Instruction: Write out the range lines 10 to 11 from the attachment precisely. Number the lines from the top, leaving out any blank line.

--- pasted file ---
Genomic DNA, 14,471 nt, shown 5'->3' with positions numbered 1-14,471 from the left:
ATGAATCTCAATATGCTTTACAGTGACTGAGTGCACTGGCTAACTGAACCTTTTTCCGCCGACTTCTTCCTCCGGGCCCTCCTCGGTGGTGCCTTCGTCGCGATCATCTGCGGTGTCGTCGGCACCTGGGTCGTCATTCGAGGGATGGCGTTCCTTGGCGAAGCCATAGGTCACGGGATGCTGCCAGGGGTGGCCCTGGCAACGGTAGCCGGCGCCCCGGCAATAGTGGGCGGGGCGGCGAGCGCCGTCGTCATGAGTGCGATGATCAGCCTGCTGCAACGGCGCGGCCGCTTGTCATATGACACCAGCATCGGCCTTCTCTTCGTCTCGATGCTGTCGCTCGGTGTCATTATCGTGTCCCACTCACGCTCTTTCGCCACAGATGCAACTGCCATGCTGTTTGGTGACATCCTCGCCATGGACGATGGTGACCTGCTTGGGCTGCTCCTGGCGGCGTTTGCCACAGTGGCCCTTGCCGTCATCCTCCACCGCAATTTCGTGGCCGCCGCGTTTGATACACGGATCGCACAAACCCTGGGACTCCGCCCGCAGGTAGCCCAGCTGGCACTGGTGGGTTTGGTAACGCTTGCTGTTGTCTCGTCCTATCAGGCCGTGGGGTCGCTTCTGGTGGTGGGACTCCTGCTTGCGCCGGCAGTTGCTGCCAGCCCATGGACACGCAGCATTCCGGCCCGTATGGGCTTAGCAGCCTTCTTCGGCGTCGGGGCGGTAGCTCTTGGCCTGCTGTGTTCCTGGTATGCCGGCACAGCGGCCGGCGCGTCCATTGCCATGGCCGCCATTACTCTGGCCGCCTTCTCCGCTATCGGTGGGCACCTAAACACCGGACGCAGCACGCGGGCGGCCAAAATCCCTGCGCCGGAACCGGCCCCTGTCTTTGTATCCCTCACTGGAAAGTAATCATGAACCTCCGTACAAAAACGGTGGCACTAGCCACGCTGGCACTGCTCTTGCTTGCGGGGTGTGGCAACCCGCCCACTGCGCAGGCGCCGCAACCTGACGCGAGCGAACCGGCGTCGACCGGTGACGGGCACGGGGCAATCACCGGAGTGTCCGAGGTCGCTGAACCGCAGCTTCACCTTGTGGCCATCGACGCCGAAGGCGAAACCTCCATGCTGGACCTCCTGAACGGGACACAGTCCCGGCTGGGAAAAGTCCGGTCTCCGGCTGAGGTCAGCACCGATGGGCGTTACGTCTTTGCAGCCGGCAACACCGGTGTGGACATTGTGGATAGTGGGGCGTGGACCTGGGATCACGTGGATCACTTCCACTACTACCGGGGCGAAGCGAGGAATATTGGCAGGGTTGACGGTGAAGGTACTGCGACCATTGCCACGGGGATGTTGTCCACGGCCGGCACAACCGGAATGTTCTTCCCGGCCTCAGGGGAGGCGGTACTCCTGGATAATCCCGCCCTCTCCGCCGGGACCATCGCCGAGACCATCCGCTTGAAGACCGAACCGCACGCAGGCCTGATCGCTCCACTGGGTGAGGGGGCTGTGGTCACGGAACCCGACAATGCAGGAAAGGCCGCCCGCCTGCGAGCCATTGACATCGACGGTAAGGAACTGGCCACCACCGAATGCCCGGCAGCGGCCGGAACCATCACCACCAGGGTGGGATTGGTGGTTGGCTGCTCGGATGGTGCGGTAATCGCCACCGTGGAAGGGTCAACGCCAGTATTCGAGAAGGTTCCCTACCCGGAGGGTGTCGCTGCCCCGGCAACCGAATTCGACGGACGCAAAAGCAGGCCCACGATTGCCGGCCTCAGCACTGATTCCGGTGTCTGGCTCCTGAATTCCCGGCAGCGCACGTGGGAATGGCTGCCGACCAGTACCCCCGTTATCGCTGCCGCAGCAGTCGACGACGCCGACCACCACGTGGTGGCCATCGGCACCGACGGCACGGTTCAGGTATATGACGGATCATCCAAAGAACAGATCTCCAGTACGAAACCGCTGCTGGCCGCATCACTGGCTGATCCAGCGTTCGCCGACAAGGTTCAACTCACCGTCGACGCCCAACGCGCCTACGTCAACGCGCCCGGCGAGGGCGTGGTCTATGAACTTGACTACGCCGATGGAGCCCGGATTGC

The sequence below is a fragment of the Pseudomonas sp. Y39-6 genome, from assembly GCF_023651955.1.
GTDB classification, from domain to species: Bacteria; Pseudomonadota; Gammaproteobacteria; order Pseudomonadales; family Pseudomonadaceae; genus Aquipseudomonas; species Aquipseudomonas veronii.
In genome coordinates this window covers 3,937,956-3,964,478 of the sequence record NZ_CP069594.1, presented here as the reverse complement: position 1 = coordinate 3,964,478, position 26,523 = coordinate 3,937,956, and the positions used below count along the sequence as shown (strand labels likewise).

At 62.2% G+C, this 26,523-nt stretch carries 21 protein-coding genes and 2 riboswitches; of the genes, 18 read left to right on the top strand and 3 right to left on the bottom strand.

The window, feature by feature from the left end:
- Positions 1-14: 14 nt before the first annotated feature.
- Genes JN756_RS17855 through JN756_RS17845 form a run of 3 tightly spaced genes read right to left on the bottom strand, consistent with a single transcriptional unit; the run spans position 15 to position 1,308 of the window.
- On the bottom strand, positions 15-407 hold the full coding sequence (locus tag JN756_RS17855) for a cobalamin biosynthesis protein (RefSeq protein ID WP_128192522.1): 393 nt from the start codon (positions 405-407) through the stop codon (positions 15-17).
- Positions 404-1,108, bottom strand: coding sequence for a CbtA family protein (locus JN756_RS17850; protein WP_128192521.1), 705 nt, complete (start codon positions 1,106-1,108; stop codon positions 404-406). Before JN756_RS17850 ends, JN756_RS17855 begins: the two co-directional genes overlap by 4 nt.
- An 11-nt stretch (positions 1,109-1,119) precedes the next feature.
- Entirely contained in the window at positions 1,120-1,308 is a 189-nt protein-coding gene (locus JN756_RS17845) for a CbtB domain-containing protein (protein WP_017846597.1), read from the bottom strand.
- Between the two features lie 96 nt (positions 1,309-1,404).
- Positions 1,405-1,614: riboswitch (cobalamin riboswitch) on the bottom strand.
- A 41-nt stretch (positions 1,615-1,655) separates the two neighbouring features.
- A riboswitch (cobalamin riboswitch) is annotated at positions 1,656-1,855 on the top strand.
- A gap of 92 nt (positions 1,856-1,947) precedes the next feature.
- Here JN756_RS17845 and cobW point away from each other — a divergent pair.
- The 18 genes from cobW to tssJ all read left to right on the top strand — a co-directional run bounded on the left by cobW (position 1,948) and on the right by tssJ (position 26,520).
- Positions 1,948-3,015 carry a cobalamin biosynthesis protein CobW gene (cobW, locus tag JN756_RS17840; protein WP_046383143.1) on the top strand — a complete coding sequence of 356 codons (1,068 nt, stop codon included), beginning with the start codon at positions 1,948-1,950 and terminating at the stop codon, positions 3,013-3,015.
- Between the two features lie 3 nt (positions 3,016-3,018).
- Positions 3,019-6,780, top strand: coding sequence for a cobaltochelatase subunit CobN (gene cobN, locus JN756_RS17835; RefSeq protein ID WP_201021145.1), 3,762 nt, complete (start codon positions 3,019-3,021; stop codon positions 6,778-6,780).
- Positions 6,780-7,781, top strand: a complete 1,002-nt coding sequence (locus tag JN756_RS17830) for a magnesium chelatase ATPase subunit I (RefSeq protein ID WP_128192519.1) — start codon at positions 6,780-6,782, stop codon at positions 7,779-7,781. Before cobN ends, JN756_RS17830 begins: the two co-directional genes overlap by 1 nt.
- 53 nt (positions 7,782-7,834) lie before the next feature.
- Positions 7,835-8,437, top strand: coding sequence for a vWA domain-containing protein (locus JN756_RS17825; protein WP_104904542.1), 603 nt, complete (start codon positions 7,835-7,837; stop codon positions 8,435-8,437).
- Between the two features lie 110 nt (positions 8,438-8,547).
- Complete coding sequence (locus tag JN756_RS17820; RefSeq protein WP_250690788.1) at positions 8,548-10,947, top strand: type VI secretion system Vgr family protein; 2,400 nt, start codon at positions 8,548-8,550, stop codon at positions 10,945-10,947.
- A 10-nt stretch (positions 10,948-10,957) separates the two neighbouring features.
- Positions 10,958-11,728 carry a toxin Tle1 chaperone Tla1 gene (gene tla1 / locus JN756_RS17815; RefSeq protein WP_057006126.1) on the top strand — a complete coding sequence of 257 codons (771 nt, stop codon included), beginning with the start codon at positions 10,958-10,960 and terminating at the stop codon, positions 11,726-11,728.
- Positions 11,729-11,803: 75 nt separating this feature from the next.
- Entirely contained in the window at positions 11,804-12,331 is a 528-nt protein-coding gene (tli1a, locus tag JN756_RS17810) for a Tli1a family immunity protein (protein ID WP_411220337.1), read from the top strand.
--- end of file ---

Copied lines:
- On the bottom strand, positions 15-407 hold the full coding sequence (locus tag JN756_RS17855) for a cobalamin biosynthesis protein (RefSeq protein ID WP_128192522.1): 393 nt from the start codon (positions 405-407) through the stop codon (positions 15-17).
- Positions 404-1,108, bottom strand: coding sequence for a CbtA family protein (locus JN756_RS17850; protein WP_128192521.1), 705 nt, complete (start codon positions 1,106-1,108; stop codon positions 404-406). Before JN756_RS17850 ends, JN756_RS17855 begins: the two co-directional genes overlap by 4 nt.